Immunology in clinic review series; focus on autoinflammatory diseases: role of inflammasomes in autoinflammatory syndromes
Article first published online: 30 JAN 2012
© 2011 The Authors. Clinical and Experimental Immunology © 2011 British Society for Immunology
Clinical & Experimental Immunology
Volume 167, Issue 3, pages 382–390, March 2012
How to Cite
Ozkurede, V. U. and Franchi, L. (2012), Immunology in clinic review series; focus on autoinflammatory diseases: role of inflammasomes in autoinflammatory syndromes. Clinical & Experimental Immunology, 167: 382–390. doi: 10.1111/j.1365-2249.2011.04535.x
- Issue published online: 30 JAN 2012
- Article first published online: 30 JAN 2012
- Accepted manuscript online: 25 NOV 2011 01:38PM EST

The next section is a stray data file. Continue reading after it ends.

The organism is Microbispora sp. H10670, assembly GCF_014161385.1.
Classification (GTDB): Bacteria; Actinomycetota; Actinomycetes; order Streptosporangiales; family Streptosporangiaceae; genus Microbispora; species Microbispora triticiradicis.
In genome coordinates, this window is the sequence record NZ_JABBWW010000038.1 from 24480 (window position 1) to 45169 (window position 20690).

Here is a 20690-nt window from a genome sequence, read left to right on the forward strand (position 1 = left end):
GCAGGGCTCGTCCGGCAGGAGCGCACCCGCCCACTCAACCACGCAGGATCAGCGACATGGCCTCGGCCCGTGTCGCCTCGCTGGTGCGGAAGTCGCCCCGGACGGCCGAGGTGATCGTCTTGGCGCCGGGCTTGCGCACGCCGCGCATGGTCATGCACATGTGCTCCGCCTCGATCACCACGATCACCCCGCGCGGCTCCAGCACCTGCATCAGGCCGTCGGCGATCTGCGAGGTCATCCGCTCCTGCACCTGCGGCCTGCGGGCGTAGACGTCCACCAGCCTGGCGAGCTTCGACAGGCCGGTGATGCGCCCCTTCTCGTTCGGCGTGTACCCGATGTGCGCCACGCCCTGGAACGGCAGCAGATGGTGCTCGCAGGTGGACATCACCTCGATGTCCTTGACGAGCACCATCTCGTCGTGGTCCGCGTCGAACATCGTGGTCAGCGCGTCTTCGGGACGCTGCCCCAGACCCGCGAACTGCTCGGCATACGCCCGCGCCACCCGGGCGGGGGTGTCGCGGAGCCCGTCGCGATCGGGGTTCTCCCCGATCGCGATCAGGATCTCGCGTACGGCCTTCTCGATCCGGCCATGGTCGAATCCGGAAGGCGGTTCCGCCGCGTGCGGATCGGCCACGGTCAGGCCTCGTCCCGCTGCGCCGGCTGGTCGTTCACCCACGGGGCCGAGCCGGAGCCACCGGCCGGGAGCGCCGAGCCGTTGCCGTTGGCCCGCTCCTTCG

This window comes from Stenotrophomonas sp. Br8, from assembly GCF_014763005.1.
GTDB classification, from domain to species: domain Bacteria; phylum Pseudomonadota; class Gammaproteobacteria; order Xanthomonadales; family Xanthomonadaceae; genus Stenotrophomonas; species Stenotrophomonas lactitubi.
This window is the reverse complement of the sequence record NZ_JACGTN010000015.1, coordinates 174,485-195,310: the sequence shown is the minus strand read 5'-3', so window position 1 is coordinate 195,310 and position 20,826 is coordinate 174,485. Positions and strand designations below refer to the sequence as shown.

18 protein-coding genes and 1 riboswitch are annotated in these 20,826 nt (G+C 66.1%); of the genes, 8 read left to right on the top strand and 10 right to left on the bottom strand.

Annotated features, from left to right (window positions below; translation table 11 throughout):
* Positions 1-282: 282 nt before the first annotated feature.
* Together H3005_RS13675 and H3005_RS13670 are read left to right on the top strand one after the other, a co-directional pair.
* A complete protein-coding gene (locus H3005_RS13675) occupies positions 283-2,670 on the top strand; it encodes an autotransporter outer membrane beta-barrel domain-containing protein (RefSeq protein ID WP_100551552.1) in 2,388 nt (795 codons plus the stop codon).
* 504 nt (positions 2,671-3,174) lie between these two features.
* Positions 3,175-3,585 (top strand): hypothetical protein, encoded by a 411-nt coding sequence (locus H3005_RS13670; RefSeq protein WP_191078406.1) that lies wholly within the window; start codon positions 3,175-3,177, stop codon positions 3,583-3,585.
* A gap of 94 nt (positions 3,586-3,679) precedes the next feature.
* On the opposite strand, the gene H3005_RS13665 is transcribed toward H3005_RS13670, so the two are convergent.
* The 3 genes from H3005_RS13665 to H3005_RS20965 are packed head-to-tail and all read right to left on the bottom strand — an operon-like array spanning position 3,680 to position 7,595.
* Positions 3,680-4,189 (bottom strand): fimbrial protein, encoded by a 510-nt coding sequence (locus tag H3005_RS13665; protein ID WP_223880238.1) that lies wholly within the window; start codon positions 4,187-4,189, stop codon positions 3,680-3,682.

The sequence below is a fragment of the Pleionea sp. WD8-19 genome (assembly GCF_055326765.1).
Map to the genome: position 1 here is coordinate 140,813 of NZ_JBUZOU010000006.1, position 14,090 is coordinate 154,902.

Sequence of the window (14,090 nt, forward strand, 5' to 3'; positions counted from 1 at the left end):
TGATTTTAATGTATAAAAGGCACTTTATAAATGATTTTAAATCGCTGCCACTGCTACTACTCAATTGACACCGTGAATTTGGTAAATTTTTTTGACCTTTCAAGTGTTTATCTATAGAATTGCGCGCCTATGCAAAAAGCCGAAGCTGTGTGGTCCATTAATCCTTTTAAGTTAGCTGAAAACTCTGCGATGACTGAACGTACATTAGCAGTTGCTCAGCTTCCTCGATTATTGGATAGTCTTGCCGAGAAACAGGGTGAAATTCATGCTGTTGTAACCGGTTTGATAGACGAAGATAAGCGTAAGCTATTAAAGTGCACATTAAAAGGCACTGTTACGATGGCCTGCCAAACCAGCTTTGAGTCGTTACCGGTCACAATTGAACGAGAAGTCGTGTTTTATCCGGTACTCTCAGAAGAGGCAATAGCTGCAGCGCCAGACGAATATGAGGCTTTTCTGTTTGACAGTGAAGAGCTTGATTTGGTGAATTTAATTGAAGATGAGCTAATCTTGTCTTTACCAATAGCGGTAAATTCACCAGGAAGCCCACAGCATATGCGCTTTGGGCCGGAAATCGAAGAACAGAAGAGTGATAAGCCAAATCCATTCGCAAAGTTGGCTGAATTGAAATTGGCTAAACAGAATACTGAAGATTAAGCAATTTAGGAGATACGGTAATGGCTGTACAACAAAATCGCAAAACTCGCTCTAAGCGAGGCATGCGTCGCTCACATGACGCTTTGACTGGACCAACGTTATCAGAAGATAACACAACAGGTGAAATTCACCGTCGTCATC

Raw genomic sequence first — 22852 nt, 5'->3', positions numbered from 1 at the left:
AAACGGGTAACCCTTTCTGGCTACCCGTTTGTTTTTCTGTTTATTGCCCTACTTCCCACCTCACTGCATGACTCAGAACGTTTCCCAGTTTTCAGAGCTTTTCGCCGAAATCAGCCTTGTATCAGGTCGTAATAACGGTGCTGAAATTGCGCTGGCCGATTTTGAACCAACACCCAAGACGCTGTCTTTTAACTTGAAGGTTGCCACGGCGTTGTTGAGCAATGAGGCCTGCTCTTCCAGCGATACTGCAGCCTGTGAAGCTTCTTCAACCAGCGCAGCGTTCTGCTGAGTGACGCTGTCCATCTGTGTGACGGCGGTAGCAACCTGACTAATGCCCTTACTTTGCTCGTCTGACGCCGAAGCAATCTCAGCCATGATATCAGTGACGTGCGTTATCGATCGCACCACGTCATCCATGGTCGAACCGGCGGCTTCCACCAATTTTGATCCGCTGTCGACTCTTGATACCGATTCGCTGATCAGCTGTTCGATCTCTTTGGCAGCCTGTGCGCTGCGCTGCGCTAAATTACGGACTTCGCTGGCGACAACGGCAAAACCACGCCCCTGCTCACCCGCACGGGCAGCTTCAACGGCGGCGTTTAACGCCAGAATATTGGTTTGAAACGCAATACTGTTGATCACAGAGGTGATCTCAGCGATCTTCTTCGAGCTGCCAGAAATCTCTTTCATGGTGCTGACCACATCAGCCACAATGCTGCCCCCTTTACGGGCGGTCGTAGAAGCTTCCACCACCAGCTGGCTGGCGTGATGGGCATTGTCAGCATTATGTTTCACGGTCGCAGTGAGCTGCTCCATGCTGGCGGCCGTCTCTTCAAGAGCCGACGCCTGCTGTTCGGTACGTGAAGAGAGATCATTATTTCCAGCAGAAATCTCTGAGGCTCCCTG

- Accepted for publication 18 November 2011
- innate immunity
OTHER THEMES PUBLISHED IN THIS IMMUNOLOGY IN THE CLINIC REVIEW SERIES
Allergy, Host Responses, Cancer, Type 1 diabetes and viruses, Metabolic diseases.
Autoinflammatory syndromes are disorders characterized by the hyperactivation of the innate immune system in the absence of microbial infection or autoantibody production. Some autoinflammatory syndromes are associated with recurrent episodes of fever and systemic inflammation that are caused by dysregulated activation of inflammasomes, molecular platforms responsible for the activation of caspase-1 and the production of interleukin (IL)-1β. In this review we will discuss the role of IL-1β and the inflammasomes in host defence and how mutations of two genes, NLRP3 and PYRIN, leads to the autoinflammatory syndromes, cryopyrin-associated periodic syndromes (CAPS) and familial Mediterranean fever (FMF). Both CAPS and FMF are characterized by increased inflammasome activity and overproduction of IL-1β which is ultimately responsible for disease manifestations. Importantly, understanding the molecular mechanisms of these syndromes has led to effective treatment for these rare diseases with biological drugs that target IL-1β-mediated signalling.